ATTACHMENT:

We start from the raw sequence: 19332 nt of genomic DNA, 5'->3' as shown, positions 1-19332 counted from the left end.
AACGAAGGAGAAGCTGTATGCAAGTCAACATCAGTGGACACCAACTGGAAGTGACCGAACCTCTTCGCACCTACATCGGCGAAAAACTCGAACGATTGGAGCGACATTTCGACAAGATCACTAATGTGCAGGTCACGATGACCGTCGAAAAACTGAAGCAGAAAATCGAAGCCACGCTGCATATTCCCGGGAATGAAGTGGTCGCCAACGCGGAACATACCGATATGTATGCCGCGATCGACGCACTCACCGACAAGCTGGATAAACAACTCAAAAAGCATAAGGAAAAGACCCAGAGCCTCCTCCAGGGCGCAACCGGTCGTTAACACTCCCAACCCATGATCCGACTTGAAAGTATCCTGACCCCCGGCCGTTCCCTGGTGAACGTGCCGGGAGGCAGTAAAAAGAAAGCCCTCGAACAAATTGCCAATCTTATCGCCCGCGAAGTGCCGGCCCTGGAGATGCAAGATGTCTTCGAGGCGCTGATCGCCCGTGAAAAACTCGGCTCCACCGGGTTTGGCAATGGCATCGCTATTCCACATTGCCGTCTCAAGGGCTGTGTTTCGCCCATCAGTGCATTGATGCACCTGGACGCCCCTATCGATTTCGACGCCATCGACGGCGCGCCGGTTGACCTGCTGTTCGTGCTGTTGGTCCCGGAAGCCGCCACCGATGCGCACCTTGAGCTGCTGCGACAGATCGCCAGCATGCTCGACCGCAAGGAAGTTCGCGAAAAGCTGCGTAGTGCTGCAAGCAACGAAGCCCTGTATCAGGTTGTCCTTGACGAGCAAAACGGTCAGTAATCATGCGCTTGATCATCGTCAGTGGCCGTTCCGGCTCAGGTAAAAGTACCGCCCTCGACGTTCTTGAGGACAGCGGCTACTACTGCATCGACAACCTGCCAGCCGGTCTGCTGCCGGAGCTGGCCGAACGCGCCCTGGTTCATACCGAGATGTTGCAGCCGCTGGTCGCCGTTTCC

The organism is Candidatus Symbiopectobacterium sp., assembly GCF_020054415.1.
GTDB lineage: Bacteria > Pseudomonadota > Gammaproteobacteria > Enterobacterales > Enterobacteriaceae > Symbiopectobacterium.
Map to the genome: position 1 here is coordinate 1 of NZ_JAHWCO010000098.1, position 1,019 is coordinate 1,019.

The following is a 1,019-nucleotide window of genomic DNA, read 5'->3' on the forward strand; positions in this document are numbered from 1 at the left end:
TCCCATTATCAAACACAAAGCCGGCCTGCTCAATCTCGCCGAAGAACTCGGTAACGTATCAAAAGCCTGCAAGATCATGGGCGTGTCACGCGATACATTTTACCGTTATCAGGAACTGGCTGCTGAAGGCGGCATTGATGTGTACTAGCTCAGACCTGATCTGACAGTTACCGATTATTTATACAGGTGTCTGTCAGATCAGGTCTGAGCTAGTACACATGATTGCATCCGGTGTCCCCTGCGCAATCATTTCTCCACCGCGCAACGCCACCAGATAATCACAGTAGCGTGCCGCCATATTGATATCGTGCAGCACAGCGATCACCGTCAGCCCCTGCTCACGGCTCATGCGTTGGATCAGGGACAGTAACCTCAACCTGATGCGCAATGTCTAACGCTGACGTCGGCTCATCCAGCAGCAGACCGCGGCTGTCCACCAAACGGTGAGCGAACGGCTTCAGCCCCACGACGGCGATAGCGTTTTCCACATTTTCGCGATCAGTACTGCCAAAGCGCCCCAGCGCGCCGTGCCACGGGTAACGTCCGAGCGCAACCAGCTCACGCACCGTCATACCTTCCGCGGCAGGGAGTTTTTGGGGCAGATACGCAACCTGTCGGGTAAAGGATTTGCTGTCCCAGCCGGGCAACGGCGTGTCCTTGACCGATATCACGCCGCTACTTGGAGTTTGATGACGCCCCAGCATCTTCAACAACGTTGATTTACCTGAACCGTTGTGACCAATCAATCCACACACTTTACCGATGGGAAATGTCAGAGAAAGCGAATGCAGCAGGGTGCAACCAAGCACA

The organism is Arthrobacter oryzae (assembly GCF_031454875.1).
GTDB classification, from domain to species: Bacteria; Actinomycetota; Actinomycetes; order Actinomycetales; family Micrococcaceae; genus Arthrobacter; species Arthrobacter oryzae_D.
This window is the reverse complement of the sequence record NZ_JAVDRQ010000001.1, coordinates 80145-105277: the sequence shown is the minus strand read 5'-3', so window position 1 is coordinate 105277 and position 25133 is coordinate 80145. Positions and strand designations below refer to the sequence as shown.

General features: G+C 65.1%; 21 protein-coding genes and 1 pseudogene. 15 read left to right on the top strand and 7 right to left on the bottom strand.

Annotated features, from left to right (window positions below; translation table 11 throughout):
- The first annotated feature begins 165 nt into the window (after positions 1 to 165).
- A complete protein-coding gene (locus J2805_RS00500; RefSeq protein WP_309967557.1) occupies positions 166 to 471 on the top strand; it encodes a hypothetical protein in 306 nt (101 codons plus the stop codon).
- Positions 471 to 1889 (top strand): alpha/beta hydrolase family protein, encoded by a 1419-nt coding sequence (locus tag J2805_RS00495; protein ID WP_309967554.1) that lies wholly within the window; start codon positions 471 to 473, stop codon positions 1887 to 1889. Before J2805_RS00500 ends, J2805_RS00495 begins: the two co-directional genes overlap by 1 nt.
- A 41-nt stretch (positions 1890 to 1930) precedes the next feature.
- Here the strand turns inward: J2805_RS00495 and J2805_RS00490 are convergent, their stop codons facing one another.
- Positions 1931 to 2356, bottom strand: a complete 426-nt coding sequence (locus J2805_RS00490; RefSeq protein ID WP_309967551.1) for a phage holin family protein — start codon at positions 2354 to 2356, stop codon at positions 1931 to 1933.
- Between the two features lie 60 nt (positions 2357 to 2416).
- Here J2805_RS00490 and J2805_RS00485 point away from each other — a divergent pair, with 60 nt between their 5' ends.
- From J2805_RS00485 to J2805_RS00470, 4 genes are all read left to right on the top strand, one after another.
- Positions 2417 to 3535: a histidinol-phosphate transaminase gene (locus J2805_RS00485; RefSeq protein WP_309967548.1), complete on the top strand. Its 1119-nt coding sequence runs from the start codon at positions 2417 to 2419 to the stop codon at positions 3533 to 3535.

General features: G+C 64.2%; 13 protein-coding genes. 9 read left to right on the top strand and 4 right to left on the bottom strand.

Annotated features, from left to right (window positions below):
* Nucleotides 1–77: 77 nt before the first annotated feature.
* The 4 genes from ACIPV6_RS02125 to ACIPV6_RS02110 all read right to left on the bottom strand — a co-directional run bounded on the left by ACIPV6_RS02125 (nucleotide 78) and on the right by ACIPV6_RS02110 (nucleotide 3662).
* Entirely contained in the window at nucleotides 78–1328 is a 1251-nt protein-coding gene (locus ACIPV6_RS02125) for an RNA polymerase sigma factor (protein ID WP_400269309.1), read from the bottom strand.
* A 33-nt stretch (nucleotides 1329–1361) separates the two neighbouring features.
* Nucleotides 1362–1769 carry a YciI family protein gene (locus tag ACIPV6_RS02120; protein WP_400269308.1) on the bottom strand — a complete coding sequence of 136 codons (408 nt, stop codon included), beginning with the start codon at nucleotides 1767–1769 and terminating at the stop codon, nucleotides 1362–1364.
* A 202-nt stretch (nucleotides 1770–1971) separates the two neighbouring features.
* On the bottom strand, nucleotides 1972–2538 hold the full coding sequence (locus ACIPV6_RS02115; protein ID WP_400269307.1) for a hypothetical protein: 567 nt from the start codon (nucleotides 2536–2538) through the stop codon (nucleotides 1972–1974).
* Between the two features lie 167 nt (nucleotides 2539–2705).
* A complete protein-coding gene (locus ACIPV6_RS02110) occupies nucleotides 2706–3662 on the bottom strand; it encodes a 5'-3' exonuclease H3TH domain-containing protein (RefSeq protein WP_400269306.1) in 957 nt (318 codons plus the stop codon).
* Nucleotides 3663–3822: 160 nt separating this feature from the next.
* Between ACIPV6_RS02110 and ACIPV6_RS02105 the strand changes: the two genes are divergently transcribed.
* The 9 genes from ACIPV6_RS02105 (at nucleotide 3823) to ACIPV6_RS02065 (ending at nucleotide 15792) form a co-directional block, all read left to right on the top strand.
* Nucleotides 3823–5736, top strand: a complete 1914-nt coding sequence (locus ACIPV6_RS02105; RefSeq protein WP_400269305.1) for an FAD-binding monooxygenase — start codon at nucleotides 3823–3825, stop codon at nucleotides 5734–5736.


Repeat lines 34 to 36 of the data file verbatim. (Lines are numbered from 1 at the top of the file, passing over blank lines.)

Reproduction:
* Nucleotides 3663–3822: 160 nt separating this feature from the next.
* Between ACIPV6_RS02110 and ACIPV6_RS02105 the strand changes: the two genes are divergently transcribed.
* The 9 genes from ACIPV6_RS02105 (at nucleotide 3823) to ACIPV6_RS02065 (ending at nucleotide 15792) form a co-directional block, all read left to right on the top strand.